As an aside, some famous film re-writes or script doctoring moments have gone uncredited including Star War's very own Carrie Fisher as a script doctor for Hook, Sister Act, Lethal Weapon 3 but even Fisher couldn't save Last Action Hero.

In such circumstances, script doctors often deliberately go uncredited, even when they do major work.

But what is this business referred to as script doctoring and why is this discussion suddenly taken place?

To answer the latter, it's an interesting tangent and it gives a good reason to talk more about Star Wars. The first part of the question refers to a scriptwriter taking an existing script and giving it 'another go' with a major restructure or simply tidying up some pacing issues, improving dialogue, fixing scene that wasn't quite working or coming up with a more suitable ending.

Did you ever hear of a scriptwriter called Tom Stoppard?

If you've ever had a cup of tea in his living rooming, you'd have probably noticed his big shiny Oscar gathering a fine layer of dust on the mantlepiece. He won it for a delightful film called Shakespeare in Love.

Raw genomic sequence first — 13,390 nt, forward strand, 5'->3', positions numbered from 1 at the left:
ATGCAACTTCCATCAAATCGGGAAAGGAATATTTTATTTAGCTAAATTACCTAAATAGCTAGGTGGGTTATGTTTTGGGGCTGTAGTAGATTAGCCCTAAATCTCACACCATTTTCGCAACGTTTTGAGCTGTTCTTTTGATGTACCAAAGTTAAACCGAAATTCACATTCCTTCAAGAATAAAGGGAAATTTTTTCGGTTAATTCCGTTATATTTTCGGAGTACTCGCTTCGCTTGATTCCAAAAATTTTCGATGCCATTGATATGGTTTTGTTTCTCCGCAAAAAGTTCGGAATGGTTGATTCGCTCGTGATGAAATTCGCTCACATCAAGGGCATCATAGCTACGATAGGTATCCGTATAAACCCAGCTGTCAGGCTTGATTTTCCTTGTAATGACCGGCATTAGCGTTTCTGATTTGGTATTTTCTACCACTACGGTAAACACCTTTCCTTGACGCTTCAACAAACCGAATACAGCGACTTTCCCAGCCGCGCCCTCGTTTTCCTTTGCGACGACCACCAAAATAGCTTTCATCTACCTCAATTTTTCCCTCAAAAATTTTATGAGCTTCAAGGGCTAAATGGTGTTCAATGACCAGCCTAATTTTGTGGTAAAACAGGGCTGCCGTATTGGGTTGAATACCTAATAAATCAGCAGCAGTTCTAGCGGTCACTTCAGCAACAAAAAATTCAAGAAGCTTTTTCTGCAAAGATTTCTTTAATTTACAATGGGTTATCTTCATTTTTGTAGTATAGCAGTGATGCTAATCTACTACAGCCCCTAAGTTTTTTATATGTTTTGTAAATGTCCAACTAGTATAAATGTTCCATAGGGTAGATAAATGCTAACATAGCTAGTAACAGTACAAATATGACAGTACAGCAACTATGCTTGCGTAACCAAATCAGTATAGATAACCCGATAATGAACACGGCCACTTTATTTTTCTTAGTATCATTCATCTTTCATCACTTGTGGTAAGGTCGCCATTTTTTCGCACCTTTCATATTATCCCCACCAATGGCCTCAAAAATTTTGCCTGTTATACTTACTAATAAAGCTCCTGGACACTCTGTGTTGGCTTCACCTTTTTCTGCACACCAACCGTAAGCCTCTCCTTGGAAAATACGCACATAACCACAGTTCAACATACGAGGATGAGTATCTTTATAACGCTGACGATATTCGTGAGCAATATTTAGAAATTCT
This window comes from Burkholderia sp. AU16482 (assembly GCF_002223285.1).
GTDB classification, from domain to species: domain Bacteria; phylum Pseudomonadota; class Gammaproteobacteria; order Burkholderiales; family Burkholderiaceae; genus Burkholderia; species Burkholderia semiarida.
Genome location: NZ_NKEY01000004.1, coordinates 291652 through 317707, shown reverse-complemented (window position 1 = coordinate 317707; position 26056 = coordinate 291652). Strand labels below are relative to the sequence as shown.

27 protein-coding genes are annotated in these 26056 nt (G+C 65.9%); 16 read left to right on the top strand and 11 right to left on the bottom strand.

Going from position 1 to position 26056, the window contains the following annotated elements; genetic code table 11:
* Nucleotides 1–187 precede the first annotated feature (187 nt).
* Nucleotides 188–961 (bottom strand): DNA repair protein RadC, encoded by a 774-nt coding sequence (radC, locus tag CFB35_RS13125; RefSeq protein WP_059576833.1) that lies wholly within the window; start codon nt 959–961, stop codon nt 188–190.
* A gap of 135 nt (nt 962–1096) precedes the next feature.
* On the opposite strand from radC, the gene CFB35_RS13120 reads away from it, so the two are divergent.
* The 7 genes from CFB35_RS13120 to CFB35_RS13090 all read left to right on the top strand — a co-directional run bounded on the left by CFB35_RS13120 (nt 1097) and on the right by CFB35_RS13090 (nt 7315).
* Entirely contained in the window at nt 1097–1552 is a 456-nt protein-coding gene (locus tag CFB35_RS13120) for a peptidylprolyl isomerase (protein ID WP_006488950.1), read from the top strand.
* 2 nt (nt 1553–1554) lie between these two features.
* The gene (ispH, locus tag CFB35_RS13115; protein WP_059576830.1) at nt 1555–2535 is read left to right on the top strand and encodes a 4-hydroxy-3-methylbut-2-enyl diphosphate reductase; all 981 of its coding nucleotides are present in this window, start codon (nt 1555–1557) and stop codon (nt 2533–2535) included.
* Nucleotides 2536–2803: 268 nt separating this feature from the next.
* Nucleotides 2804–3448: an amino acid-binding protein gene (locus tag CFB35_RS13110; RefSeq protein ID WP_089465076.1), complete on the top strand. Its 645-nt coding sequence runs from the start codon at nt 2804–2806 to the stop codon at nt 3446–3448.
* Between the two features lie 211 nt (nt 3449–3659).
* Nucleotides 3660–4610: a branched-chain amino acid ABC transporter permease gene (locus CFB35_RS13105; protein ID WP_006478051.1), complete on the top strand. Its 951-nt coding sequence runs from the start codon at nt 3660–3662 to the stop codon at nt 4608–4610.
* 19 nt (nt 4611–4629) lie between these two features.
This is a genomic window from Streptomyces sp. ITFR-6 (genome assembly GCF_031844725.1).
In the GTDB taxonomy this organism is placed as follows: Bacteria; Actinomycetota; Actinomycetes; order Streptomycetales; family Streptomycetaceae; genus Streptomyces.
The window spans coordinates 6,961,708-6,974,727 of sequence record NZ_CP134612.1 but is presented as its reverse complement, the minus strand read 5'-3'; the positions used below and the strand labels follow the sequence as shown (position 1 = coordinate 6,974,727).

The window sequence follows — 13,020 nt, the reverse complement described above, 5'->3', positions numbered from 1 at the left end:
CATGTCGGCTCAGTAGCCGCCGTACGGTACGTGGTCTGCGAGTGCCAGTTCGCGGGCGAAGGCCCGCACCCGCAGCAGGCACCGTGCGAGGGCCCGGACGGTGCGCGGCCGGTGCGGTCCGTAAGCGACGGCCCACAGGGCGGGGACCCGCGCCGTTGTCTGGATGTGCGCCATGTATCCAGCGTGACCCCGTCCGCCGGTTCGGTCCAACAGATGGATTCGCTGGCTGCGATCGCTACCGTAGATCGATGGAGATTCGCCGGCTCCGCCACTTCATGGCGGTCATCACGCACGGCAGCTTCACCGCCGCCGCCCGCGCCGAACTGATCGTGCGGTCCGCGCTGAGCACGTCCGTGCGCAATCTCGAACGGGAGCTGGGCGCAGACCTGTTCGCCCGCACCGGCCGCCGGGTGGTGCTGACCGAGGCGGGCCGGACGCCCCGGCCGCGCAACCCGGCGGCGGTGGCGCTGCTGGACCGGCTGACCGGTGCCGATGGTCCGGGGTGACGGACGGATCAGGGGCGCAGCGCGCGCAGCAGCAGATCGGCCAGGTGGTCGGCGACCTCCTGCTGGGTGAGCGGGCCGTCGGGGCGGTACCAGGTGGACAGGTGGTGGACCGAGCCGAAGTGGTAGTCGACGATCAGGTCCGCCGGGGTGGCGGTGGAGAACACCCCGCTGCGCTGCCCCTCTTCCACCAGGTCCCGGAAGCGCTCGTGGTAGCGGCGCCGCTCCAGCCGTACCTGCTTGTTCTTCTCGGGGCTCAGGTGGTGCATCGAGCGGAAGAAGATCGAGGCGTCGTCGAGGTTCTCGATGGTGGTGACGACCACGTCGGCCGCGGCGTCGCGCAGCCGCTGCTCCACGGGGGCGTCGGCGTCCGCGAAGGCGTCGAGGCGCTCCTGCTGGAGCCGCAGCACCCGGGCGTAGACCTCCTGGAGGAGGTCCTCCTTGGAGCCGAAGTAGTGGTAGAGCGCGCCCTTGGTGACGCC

Tom Stoppard also has a massive connection to George Lucas which fans will be amused to consider.

George Lucas once asked Stoppard to do a  re-write of Indiana Jones and the Last Crusade - he did the final version of the film but is uncredited - screen writing credit is shared between 5 people but not Stoppard.

Now if we go cast back to Revenge of the Sith, the film turned out a lot different to what was original script - and we're referring to the fall of Anakin Skywalker to the dark side of the Force here. As the film was pieced together Lucas felt Anakin's turn was too abrupt and not logical.

Lucas did two sets of extra pick up filming to ensure his new story line of Anakin turning to the dark side of the Force was in response to his need to save Padme's life.

So who helped Lucas get this very late piece of story incorporated into Sith?